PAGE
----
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Sean O’Meara – The Apology Impulse – Author Glassboard

Sean O’Meara – The Apology Impulse – Author Glassboard

SEAN O’MEARA [00:00:06] Hey, my name is Sean O’Meara. I am a publicist, a writer, and I’m the co-author of this book, The Apology Impulse: How the Business World Ruined Sorry and Why We Can’t Stop Saying It. The book set out to answer two questions. Why are businesses apologising all the time? And why are they so bad at it? Let’s see if we can answer that first question.

SEAN O’MEARA [00:00:33] If we track all of the news reports, high profile public apologies in the past 20 years looks a bit like this. 1999 is about one year after Google launched, and it is now 2019. Here’s your timeline. Now, this axis is all of the public apologies that are indexed in Google go back 20 years. Nice and steady. Nothing weird. And then the massive spike around here, and around here, 2008. So what happened in 2008? To make all these companies so sorry? The short answer is Twitter. When Twitter launched, organisations saw it as a free marketing tool, which it is. Consumers didn’t necessarily see it like that they saw it as the perfect vehicle and platform to feedback to organisations, tell them what they thought of them that caused problems as well as being a free marketing tool. Social media gave organisations and businesses three challenges.

SEAN O’MEARA [00:01:59] First challenge was visibility. Consumers could see what they were doing while they were doing it. Second challenge was accessibility. Consumers could get to the organisations before Twitter, before Facebook you would have to write a letter or speak to the manager if a company done something to annoy you. The third challenge is accountability. Now that one is crucial. Companies in short are apologising a lot more because social media has made them more accountable to their consumers. When Professor Cary Cooper and I wrote this book, we analysed hundreds of apologies and we identified three key points the failure of any corporate apology. The first points of failure is tone. Striking the right tone with an apology is really important. If we imagine contrition exists on a spectrum. This and you’ve got mild contrition. So if we’re meeting for coffee and I’m five minutes late, I’m gonna say sorry I’m late. I’m not gonna say I’m extremely sorry and I’m not gonna beg for forgiveness because that would be weird. If I run over your dog, I’m gonna be extremely sorry. If I was to run over your dog and say, I regret the inconvenience. It’s not a proper apology. Corporations don’t quite understand this, and they often overegg their contrition, even trivial matters have extreme apologies. Good example of that is a retailer a couple of years ago whose in-house pharmacist gave out the wrong medication, the customer ended up really ill in hospital for three nights and she missed most of Christmas. When the supermarket addressed the problem, they said, we’re extremely sorry. This was a dispensing error. We’re going to look into it to how to fix it. A few months after that happened, a customer on Twitter complained that their online shopping order was wrong. Same supermarket replied, We’re extremely sorry. This was a selection error. We’re looking into how to fix it. So they applied the same degree of contrition to two very different apologies. Now, another way to strike the right tone is empathy. Empathy intersects with contrition like this. Now, you might think as much empathy as possible is a good thing. But it’s not quite true. A study conducted in an airport found that in a problem-solving situation. Displays of high empathy lowered consumer perceptions of competence. So what that meant is if your bags have gone missing, aerial flights delayed and the person apologising to you is highly empathetic, you may perceive them as being less capable of solving your problem. So striking the right tone when delivering an apology is really important. You need to apply the right amount of contrition and combine it with the correct degree of empathy. If you get it wrong. You get a terrible apology. Couple of years ago, when a well-known budget airline, how to do an emergency landing in Germany on its way to Croatia. Customers exited the plane with bleeding ears. The apology this airline gave was, we regret any inconvenience caused. If you’re the customer in a German hospital with bleeding ears. That doesn’t cut it. Another point of failure is ownership. Organisations are really bad at taking ownership for their mistakes, but they’re really good at hiding the fact that they’re not taking ownership for their mistakes. One way they do this is through language. And the passive voice is a really, really common way to distance yourself or your organisation from the thing that you’re apologising for. A national British newspaper quite recently had to retract an article it had written about a former prime minister. In their apology, they said an article was published online. It fell below our standards and it was edited. That’s the passive voice, if they do use the active voice, they have said. We published an article online. It fell below our standards, we edited it. Passive voice is a really sneaky way of distancing yourself from what you did.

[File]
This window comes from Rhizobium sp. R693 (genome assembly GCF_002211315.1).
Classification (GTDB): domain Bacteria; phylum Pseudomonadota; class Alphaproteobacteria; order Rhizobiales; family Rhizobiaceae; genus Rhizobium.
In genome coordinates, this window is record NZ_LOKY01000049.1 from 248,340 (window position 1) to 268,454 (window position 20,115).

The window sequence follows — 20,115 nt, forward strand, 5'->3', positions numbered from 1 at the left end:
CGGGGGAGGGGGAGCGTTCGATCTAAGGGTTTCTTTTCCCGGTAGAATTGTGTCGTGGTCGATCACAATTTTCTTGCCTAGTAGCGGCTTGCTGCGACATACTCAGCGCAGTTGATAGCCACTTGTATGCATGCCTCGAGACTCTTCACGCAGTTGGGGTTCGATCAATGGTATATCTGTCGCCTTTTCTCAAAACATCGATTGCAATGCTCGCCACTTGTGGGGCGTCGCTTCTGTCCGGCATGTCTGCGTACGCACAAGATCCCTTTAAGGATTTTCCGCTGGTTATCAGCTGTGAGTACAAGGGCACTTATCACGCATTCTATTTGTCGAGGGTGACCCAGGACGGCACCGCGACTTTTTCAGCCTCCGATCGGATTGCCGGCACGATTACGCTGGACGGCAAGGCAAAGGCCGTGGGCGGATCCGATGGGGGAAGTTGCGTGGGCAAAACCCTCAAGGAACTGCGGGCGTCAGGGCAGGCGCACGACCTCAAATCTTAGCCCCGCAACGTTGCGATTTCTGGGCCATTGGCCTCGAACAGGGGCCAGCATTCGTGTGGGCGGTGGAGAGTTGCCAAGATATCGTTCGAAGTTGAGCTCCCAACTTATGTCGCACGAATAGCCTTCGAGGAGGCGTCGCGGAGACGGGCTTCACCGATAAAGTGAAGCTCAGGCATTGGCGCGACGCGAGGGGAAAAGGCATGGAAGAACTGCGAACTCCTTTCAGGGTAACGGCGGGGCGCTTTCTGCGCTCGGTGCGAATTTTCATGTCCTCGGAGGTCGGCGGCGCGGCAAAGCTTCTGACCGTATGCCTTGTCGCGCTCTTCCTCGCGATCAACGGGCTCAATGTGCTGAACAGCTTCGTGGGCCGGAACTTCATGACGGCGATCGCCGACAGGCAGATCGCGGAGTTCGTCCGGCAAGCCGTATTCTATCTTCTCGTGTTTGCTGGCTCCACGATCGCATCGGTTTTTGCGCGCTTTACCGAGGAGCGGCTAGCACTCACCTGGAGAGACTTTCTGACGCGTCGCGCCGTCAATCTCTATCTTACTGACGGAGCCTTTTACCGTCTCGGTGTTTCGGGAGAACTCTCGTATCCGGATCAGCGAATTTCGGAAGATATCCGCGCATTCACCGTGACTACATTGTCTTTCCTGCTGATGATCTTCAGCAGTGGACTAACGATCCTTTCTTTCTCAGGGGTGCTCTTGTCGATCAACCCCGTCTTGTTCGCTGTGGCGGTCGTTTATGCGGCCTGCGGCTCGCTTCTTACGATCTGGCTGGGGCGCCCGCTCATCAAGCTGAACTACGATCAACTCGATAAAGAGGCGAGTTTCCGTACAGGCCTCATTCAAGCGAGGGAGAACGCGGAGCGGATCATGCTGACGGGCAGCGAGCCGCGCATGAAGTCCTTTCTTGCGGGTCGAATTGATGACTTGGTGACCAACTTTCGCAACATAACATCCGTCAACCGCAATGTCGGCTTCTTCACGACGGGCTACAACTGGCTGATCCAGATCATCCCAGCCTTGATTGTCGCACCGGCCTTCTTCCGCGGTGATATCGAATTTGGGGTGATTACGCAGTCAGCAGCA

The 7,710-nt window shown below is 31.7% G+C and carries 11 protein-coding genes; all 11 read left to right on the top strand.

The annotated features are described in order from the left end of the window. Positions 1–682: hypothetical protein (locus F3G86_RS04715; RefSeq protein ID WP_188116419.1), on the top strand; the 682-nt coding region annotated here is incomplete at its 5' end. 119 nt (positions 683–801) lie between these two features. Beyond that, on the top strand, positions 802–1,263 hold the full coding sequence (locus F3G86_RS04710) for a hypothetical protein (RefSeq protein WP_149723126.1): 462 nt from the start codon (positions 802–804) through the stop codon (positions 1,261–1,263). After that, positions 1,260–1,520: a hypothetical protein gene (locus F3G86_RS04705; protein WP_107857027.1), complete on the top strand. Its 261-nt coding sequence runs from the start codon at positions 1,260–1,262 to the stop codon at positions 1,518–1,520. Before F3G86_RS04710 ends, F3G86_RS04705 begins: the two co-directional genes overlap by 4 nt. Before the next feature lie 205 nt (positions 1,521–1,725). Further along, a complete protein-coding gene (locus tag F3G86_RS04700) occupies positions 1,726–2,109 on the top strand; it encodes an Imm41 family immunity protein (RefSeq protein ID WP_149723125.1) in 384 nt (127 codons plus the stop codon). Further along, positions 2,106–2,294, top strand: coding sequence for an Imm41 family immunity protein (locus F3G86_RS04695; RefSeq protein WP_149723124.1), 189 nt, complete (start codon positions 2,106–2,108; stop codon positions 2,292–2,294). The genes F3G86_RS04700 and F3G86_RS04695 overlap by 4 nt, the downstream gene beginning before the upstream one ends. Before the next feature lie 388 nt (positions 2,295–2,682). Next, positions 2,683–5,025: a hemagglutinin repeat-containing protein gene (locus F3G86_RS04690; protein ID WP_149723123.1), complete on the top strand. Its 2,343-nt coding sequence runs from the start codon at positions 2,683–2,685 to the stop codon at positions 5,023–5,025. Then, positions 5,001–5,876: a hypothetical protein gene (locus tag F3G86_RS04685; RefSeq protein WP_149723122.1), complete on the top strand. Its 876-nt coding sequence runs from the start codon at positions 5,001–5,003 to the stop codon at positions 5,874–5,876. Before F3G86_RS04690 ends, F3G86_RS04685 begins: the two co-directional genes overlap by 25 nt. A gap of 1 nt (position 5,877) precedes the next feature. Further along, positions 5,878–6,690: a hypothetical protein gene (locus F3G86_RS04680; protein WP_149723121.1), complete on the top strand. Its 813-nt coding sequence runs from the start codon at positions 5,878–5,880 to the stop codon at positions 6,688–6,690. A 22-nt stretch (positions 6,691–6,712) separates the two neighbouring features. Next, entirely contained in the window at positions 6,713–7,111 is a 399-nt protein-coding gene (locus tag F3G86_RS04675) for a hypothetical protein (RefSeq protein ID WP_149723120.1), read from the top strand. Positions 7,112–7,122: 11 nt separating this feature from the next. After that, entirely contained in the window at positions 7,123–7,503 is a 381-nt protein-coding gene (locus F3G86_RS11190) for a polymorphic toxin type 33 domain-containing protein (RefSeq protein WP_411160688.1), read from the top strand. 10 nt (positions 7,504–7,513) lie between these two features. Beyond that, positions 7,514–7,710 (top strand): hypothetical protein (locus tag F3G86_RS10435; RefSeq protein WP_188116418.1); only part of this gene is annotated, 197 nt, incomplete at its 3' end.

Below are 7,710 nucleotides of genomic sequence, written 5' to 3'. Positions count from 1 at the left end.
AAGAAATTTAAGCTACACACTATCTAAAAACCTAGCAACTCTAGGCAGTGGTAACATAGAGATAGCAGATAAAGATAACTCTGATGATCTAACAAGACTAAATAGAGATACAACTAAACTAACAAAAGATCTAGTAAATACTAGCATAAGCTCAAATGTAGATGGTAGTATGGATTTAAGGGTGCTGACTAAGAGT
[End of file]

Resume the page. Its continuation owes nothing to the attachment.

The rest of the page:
SEAN O’MEARA [00:07:02] Another sneaky way of hiding distance and putting space between the error and the organisation using language is to give a qualified apology. If you hear an organisation say, we’re sorry if or we regret this happened, however, don’t accept the apology because that’s not an apology. Organisations also love to give themselves character references. So a company that’s just been hacked might start their apology by saying we take data security really seriously. There’s no point adding that to the apology because the thing you’re about to apologise for is coming next proves that even if you do care about it, you don’t care about it enough to stop the thing happening. Another point of failure with a corporate apology is impulsiveness. A lot of organisations give an apology before actually thinking. Are we sorry? This comes across as really insincere and consumers can see through it quite easily. There’s tons of examples online and as soon as an organisation gives an impulsive apology for a trivial complaint, it becomes a media event. So many examples from the past few years of organisations getting really bad PR, damaging their own reputation and humiliating themselves in the process just because they said sorry, because they didn’t have a crisis plan to explain or to reject criticism. So if you’re an organisation and you find yourself having to say sorry, here’s how to do it properly, strike the right tone, decide how sorry you are and how which empathy to put in. Only apology by not using the passive voice and don’t be impulsive, ask yourself. Always sorry. How sorry are we? Most importantly, what we’re going to do about it. There’s no point in an organisation apologising to consumers unless they’ve got a path to recovery.